Due to the 0.5% “unfavorable market” fee, effective December 1 and imposed on lenders by mortgage backers Fannie Mae and Freddie Mac, many homeowners are expected to absorb at least some of the cost when they refinance. (Fixed debt, including rebates) for debt balances below $ 125,000).
“If you believe it takes two months to close [on the refinance]Anything can apply for December after the beginning of October, ”said Joel Kahn, associate vice president of economic and industry forecasting for the Mortgage Bank Association.
For a $ 280,000 mortgage, a 0.5% fee would mean your lender is $ 1,400 when your loan is sold to Fannie or Freddie. The expectation is that the additional cost will be passed on to the borrower in the form of higher interest rates.
The adjustment could add an additional 0.125 to 0.25 percentage points, estimates the association. Right now, it is possible to get a 30% traditional mortgage or a refinance at a rate below 3%. A year ago, they were pushing 4%.
The fees were initially scheduled to begin on 1 September, but were delayed in late August to give the industry time to prepare.
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The Federal Housing Finance Agency, which oversees Fannie and Freddie, said the charge is to compensate for an estimated $ 6 billion in losses – largely related to debt and, separately, an estimate of the default rate between Fannie and Freddie The rate is in the form of unemployment. There remains high and economic uncertainty.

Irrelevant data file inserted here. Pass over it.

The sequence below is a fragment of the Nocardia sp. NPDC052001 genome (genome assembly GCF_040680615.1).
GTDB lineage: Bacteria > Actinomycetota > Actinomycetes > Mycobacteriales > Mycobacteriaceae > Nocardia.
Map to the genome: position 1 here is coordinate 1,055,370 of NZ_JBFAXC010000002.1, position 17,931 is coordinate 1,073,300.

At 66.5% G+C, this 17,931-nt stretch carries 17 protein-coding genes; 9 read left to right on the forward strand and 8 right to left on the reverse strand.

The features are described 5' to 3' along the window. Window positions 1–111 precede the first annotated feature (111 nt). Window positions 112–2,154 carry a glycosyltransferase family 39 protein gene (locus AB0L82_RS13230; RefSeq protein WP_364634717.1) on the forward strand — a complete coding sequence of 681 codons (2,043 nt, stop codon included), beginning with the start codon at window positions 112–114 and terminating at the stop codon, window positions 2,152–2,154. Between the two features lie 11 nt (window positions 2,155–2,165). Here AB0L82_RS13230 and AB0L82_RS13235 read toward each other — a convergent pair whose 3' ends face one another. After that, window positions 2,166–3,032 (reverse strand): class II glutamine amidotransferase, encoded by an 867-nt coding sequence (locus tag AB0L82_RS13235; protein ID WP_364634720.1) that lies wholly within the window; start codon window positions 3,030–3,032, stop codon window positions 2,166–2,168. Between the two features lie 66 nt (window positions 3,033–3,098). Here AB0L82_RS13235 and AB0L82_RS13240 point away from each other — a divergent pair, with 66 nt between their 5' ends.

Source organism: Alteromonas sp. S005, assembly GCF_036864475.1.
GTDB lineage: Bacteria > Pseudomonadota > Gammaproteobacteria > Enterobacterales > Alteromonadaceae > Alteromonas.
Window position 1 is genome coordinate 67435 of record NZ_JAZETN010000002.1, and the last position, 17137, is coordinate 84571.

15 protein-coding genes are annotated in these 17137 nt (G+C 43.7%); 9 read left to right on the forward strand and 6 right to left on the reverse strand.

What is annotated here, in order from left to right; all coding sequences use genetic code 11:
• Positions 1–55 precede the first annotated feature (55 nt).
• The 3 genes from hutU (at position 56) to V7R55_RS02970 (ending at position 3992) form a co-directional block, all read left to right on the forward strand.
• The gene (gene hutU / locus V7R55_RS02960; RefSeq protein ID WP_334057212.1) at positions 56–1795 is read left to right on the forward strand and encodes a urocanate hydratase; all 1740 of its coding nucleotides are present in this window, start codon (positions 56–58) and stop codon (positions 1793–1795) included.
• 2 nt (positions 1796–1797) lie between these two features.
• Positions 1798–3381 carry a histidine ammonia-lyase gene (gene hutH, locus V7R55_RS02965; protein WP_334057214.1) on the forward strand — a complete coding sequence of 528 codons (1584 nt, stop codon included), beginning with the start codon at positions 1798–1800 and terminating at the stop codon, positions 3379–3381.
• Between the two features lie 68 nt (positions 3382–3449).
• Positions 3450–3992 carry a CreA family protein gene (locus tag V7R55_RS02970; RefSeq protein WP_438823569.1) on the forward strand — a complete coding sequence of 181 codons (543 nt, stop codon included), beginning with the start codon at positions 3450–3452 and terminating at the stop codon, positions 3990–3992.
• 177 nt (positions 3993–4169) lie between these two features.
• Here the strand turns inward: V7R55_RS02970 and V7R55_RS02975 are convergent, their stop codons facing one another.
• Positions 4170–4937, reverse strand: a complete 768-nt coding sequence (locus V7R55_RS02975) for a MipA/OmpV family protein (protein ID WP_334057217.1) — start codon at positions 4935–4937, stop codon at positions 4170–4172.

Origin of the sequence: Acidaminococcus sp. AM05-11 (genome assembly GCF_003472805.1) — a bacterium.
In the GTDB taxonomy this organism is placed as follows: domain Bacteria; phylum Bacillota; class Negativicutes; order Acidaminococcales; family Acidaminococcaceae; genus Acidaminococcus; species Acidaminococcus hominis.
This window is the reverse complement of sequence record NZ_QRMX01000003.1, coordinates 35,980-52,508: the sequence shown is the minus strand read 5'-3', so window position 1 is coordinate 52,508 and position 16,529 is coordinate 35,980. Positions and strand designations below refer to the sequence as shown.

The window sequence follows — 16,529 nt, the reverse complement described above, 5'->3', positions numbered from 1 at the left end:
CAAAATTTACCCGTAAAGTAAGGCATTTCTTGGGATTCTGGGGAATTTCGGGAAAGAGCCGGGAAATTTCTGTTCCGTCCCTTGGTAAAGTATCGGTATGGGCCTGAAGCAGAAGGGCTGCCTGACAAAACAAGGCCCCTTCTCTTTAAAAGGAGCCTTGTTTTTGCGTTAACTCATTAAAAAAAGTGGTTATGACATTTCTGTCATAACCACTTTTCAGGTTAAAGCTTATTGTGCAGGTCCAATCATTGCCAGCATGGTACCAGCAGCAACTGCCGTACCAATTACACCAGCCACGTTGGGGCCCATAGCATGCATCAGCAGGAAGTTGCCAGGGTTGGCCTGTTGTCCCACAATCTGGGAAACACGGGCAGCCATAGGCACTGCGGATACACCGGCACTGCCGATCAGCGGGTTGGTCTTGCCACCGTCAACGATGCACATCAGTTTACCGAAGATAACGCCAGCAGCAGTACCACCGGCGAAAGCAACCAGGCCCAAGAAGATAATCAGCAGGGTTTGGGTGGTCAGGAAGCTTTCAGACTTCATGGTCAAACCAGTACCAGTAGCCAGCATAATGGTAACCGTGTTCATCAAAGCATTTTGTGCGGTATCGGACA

The fee does not apply, at least partly due to the increased risk to lenders when it comes to refinancing.
“In some ways, Refis is seen as risky because there is no market value associated with the asset – it’s just a valuation,” Kahn said.
“If it is a purchase transaction, then there is a market price – you know the price because buyers are ready to pay it, so it is a more accurate picture of the market,” he said.
Kanai said many lenders would end the fee through a higher interest rate, with Kahn saying this should not avoid homeowners who could take advantage of refinancing.
“These are the lowest rates we’ve seen in a long time,” Kahn said. “If there will be any benefit from refinancing, that should be the primary factor influencing your decision.”
He said the general rule was that refinancing was worth it if the interest rate you paid was to fall by at least 75 basis points (three-quarters of a percentage point) or 1 percentage point.
“Now you see people refinancing with a 50 basis-point difference,” Kahn said. “If you’re going from 3.5% to 3% and you have a big-enough balance, it’s worth it.”
Additionally, keep in mind that refinancing activity continues to keep mortgage lenders busy – expected to wrap up in 2020 with 90% more refinancing by 2019.
“The pipeline is full,” Kahn said.